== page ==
Saturday, November 16, 2013

Hiking in Situ Gunung Forest Park, Sukabumi

It was around 9 a.m. when we left our camp at Tanakita camping ground, located in the beautiful countryside of Sukabumi's Cisaat district, adjacent to Gunung Gede Pangrango National Park.

The sun hid behind the cloudy morning sky as we headed to Situ Gunung Park (still part of Gunung Gede Pangrango National Park) where we hoped to see the locally-famous Curug Sawer waterfall.
It only took 10 minutes to reach the park’s entrance but our guide, Alex, said it was a 1.8-kilometer hike to reach the waterfall from the entrance.
The trail was easy to traverse at first as it was still relatively flat, but then we came across a steep rocky path with many turns, and muddy paths that wound past bushes and trees.
As we traveled deeper into the forest, the sounds of nature became louder, but our ears were strangely filled with a sense of quietness at the same time. The atmosphere excited me.
Alex told us one of his fellow guides had encountered a leopard during a trip further inside the national park’s forest, but his friend was lucky enough not to be harmed because he had managed to maintain calm and collected.
For us, Alex said if we got lucky we might see the tailless monkey, known locally as Owa Jawa.
Our journey took an unexpected turn when one of us got bitten by a leech. Luckily for us, my friend was calm - he even asked me to take picture before he pulled the creature off his skin.
I just concentrated my mind on the beauty of our surroundings as we passed tiny waterfalls. Then, the rumbling sound of a bigger waterfall dismissed any negativity, and soon we were able to see our reward: the amazing sight of Curug Sawer.
The water there felt icy cold and was so clear. The towering Curug Sawer is said to be about 25-30 meters in height.
Our guide said some extreme sport lovers liked to canoe from the top of the waterfall downward. He also said that deeper in the forest was Curug Kembar, another waterfall with a height of up to 80 meters, with views that were even more stunning.

However, due to the gloomy weather, we were unable to spot the rainbows that were said to regularly appear in the morning. Nevertheless, despite not seeing any Owa Jawa or rainbows, seeing and feeling the waterfall itself was amazing.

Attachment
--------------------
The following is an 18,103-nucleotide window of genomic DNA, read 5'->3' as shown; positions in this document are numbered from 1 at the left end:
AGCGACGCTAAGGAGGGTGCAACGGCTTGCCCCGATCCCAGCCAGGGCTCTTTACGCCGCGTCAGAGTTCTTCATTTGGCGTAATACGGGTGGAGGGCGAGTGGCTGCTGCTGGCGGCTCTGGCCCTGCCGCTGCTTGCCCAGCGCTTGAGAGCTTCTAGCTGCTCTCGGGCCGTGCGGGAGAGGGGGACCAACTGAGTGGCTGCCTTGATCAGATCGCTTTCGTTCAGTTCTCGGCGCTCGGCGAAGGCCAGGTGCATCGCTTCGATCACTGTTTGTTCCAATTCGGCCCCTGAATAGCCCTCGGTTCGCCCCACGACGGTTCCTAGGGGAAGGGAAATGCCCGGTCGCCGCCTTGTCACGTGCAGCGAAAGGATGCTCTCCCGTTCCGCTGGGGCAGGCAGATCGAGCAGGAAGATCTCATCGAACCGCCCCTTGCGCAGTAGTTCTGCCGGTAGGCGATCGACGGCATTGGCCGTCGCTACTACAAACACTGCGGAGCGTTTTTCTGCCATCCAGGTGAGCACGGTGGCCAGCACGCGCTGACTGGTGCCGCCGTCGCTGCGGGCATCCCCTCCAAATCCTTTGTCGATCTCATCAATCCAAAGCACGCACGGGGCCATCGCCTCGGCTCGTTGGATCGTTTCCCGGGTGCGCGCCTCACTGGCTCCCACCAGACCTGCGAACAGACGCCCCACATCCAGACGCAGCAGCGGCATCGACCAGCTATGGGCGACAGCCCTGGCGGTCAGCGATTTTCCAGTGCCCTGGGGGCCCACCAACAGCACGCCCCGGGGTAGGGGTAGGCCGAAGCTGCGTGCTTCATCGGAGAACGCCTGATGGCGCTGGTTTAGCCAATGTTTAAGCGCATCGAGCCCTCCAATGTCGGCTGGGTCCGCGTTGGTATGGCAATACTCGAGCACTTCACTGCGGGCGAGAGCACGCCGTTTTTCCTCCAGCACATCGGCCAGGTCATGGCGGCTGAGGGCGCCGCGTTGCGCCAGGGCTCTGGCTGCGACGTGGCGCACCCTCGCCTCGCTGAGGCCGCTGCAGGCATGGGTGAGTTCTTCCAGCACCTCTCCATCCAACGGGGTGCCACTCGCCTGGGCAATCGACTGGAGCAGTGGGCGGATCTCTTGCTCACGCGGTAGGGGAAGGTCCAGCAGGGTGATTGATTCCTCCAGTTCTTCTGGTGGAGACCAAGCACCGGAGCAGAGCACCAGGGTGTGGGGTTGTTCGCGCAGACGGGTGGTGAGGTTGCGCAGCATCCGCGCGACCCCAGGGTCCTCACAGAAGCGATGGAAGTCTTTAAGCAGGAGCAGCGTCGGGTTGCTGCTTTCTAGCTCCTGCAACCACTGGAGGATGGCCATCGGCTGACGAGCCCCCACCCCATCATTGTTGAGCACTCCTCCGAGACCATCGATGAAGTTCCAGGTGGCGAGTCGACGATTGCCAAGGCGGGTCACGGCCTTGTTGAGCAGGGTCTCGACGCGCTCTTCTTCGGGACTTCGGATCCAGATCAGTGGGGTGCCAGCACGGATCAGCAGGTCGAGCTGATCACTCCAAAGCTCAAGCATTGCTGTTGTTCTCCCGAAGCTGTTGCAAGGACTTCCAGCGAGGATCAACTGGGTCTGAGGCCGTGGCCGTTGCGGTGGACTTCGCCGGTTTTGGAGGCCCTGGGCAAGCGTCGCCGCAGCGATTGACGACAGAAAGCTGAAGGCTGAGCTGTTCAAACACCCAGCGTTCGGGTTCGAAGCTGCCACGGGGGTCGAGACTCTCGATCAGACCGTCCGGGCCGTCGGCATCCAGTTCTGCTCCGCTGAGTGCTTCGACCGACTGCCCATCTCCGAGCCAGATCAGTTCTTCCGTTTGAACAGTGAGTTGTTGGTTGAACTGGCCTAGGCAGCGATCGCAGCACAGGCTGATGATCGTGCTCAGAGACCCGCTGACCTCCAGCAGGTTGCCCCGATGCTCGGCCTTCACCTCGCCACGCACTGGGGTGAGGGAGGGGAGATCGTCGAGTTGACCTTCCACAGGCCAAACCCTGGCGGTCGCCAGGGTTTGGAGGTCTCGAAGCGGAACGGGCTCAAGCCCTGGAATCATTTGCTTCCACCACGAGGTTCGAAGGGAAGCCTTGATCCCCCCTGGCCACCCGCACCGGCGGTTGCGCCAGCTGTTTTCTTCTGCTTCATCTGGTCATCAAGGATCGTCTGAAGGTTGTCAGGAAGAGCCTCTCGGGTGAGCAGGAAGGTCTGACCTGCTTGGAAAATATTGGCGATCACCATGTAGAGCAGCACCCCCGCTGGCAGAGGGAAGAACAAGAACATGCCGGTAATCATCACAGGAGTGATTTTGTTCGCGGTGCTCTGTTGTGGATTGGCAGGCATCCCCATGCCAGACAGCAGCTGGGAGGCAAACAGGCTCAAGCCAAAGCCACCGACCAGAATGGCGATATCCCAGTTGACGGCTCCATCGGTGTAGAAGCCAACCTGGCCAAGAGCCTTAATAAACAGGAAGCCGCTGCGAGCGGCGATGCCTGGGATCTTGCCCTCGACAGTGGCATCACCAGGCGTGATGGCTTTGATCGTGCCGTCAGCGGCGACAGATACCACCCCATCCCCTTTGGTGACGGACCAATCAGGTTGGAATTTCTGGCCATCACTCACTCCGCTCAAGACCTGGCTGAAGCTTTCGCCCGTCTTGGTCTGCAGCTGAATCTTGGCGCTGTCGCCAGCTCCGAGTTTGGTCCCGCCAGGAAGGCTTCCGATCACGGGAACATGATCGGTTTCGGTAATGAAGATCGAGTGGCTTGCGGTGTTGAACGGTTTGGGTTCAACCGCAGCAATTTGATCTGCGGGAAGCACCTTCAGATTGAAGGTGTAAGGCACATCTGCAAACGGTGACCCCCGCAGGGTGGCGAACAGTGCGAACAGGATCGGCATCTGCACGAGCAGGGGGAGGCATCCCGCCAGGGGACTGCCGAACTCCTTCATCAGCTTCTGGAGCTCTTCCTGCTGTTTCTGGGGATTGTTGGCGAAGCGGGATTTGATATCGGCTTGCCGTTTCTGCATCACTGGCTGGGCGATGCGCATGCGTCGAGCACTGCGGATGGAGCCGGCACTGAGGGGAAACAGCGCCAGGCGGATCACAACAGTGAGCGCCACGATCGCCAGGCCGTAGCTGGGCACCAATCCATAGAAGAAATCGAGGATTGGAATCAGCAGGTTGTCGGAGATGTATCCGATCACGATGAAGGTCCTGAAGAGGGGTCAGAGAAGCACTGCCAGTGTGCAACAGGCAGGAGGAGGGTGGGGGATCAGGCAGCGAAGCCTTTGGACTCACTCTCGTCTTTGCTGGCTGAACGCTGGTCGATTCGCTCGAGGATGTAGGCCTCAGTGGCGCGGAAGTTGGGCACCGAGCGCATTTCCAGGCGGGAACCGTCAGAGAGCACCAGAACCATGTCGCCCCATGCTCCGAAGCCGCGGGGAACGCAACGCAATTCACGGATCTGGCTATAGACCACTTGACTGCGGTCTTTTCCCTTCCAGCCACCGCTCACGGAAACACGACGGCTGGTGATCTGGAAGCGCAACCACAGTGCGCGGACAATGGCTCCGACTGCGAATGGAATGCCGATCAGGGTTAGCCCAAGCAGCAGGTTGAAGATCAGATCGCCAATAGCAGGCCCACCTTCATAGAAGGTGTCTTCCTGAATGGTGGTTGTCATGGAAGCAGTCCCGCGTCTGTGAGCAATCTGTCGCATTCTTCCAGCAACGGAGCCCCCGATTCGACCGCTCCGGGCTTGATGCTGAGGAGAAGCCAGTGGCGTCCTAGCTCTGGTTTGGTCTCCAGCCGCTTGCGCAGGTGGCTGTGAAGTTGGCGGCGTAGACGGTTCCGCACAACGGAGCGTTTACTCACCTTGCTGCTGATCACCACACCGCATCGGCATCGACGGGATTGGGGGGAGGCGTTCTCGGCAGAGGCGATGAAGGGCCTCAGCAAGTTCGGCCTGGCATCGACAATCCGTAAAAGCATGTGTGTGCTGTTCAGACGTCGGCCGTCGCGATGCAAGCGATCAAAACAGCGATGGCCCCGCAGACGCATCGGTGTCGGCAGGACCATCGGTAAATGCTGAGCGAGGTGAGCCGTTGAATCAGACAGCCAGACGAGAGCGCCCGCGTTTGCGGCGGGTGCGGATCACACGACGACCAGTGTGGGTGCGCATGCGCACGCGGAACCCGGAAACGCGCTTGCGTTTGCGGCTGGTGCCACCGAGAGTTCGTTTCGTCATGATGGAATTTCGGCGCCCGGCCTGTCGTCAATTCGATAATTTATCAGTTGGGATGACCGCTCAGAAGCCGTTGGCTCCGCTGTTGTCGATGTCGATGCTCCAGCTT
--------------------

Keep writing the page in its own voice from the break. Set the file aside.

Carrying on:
(Jakpost(Photo by Icha Rahmanti)

Mount Gede Pangrango National Park

Mount Gede Pangrango National Park is a national park in West Java, Indonesia. The park is centred on two volcanoes—Mount Gede and Mount Pangrango— and is 150 km² in area.

It evolved from already existing conservation areas, such as Cibodas Botanical Gardens, Cimungkat Nature Reseve, Situgunung Recreational Park and Mount Gede Pangrango Nature Reserve, and has been the site of important biological and conservation research over the last century. In 1977 UNESCO declared it part of the World Network of Biosphere Reserves.

Topography and ecology

Mount Gede (2,958 m) and Pangrango (3,019 m) are twin volcanoes. The two summits are connected by a high saddle known as Kandang Badak (2,400 m). The mountain slopes are very steep and are cut into rapidly flowing stream, which carve deep valleys and long ridges.

Lower and upper montane and subalpine forests are within the park and have been well studied. To the north of Mount Gede is a field of Javanese Edelweiss (Anaphalis javanica). The park contains a large number of species known to occur only within its boundaries, however, this may be a result of the disproportionate amount of research over many years.

Flora and fauna

Gunung Gede-Pangrango is inhabited by 251 of the 450 bird species found in Java. Among these are endangered species like the Javan Hawk-eagle and the Javan Scops Owl.

Among the endangered mammal species in the Park there are several primates such as the Silvery Gibbon, Javan Surili and Javan Lutung. Other mammals include Leopard, Leopard Cat, Indian Muntjac, Java Mouse-deer, Dhole, Malayan Porcupine, Sunda Stink Badger, and Yellow-throated Marten.


Situ Gunung Lake
Copyright : Parolen Pardede
Visitors usually enter the park by one of the four gates of the park: the Cibodas, Gunung Putri, and Selabintana gates, all give access to the peaks; the Situ Gunung gate gives entrance to a lake area set aside mainly for family-style recreation. Cibodas gate is the most popular entrance gate and is the site of the park's headquarters. From Jakarta, the area is two hours drive, usually via Cibodas Botanical Gardens.